2. Office Depot/OfficeMax (can we please drop one of those two names yet?) has $25 back in rewards for spending $100 on Happy or Giving Good gift cards through May 7. Don’t forget to link your credit card to Dosh for an extra 2% back, don’t forget to create multiple rewards accounts and multiple Dosh accounts to scale as desired, and do note that rewards typically take a few days to show up in your account.

    Frankly this is a much better deal for me than the typical Visa / Mastercard fee free deals t because you can buy a Happy or Giving Good card that converts to Home Depot and sell for 90-92% of face value, putting you ahead by a nice percentage while still getting an office supply store spend bonus and without dealing with a pesky money order. (Thanks to GC Galore)
  3. Meijer has $50 back in Meijer rewards for buying $500 in gift cards through May 7 for most third party brands (or you can break this up into $5 off of $50 increments if you like pointless extra work). I’d focus on Home Depot and BestBuy gift cards as the best for resale value, scale with multiple MPerks accounts, and double check the excluded brand list if you want a different gift card.

    You can’t buy gift cards with MPerks rewards to create an infinite loop, but you can buy frozen pizza so there’s that.

Frozen pizza from Meijer can protect you from dealing with this abomination, or if this is your cup of tea, I guess you should buy Pizza Hut gift cards? Just don’t tell me about it.

Before we start, don’t forget that the death of PayPal Key is upon us. Hopefully PayPal forgot to schedule the shutdown you’ve still got a few more hours, and if we’re really lucky you’ve got until tomorrow morning too. Finish strong!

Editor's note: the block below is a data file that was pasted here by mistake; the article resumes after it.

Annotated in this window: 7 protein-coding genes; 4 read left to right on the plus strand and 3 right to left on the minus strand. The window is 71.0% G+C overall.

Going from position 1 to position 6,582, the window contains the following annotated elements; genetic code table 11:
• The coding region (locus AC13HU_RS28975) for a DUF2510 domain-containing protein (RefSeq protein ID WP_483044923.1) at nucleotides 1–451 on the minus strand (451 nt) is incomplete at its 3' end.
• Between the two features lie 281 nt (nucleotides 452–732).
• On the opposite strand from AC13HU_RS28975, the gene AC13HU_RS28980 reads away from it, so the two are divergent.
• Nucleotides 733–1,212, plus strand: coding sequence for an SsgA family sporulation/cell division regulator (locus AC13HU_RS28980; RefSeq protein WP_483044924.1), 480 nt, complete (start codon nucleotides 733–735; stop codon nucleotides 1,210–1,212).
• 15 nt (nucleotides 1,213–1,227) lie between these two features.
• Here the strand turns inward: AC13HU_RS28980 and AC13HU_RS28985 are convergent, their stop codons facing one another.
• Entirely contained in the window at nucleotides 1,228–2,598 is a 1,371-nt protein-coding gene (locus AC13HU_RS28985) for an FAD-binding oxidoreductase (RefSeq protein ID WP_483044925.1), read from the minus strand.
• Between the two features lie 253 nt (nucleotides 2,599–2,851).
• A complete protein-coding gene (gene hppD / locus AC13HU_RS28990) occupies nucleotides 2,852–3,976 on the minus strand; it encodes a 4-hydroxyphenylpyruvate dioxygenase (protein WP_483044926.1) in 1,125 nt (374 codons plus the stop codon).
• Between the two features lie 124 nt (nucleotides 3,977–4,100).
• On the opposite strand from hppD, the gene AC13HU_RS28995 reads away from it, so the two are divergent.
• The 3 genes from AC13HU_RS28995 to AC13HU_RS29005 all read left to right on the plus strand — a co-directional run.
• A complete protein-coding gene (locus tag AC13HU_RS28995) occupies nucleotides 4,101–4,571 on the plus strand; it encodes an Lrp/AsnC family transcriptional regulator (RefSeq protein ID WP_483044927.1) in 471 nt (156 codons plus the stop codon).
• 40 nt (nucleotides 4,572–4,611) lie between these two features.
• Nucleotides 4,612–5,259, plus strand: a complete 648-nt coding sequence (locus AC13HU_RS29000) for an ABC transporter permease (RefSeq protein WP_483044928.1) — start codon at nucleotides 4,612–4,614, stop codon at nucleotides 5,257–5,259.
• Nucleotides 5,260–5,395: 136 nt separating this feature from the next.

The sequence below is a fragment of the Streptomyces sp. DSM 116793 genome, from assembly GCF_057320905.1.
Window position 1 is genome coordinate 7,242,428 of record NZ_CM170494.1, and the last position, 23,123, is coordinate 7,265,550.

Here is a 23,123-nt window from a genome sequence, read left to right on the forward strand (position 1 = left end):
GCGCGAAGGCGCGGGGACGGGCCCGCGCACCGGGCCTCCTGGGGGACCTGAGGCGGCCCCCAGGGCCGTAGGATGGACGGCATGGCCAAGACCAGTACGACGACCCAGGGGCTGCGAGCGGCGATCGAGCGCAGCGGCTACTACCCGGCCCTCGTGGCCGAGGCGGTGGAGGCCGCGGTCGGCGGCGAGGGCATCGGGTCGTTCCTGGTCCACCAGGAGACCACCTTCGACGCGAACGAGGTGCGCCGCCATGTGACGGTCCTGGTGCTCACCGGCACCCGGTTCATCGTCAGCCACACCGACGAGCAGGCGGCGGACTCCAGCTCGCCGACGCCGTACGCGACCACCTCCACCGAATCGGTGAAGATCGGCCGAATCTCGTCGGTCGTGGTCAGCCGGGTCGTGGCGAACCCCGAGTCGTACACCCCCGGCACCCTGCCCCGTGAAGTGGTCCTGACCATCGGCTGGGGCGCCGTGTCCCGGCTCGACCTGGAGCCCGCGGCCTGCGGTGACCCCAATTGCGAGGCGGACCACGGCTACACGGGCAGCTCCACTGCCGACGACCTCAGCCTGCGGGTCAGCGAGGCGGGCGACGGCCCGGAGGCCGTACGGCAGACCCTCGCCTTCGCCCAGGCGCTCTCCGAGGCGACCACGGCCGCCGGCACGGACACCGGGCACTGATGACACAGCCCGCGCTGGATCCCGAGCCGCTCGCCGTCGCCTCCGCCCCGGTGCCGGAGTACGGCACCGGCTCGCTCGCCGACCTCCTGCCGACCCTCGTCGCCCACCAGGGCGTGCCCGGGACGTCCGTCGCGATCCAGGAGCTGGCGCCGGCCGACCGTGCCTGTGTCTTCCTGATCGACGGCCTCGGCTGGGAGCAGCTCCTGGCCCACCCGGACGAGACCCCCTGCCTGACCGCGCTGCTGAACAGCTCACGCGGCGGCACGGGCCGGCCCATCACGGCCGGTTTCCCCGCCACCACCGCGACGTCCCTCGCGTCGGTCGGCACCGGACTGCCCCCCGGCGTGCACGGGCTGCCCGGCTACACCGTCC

With that out of the way, there are currently two variants of American Express employee card offers floating around, and many of them have morphed over the last several weeks so it’s time to update the current state of the union.

First, the more lucrative version is a bonus for adding up to 99 employee cards. We’ve seen this one recently on:

  • Business Platinum (20,000 Membership Rewards per card, $4,000 in spend, six months)
  • Business Gold (20,000 Membership Rewards per card, $4,000 in spend, six months)
  • Business Delta Reserve (5,000 SkyMiles per card, $1,000 in spend, two months)
  • Business Delta Platinum (5,000 SkyMiles per card, $1,000 in spend, two months)

The less lucrative version involves a bonus for adding up to 5 employee cards, and we’ve seen it on:

  • Blue Business Plus (20,000 Membership Rewards per card, $2,000 in spend, six months)
  • Bonvoy Business Card ($200 statement credit per card, $2,000 in spend, six months)
  • Hilton Business Card ($200 statement credit per card, $2,000 in spend, six months)

The 5 employee card version can be repeated after a few days and the phone representatives seem to believe the bonus will apply again on the new batch, though the jury is still out as to whether that’s actually true. If you want to roll the dice, I’d get another 5 every day until you hit the limit on the assumption that the representatives know what they’re talking about.

And finally, a few final notes about these deals:

  • The 99 employee card variant seems to be a shotgun, all-at-once version. If you add 60 employees one day and call back later to add another 39, the deal will almost certainly be gone and you’ll be stuck with the first 60
  • We’ve seen deals on cards that were just opened and on cards that have been around for years
  • The offer seems to appear within a few weeks of opening a new card
  • Almost everyone is targeted. If you’re not, the answer is probably more spend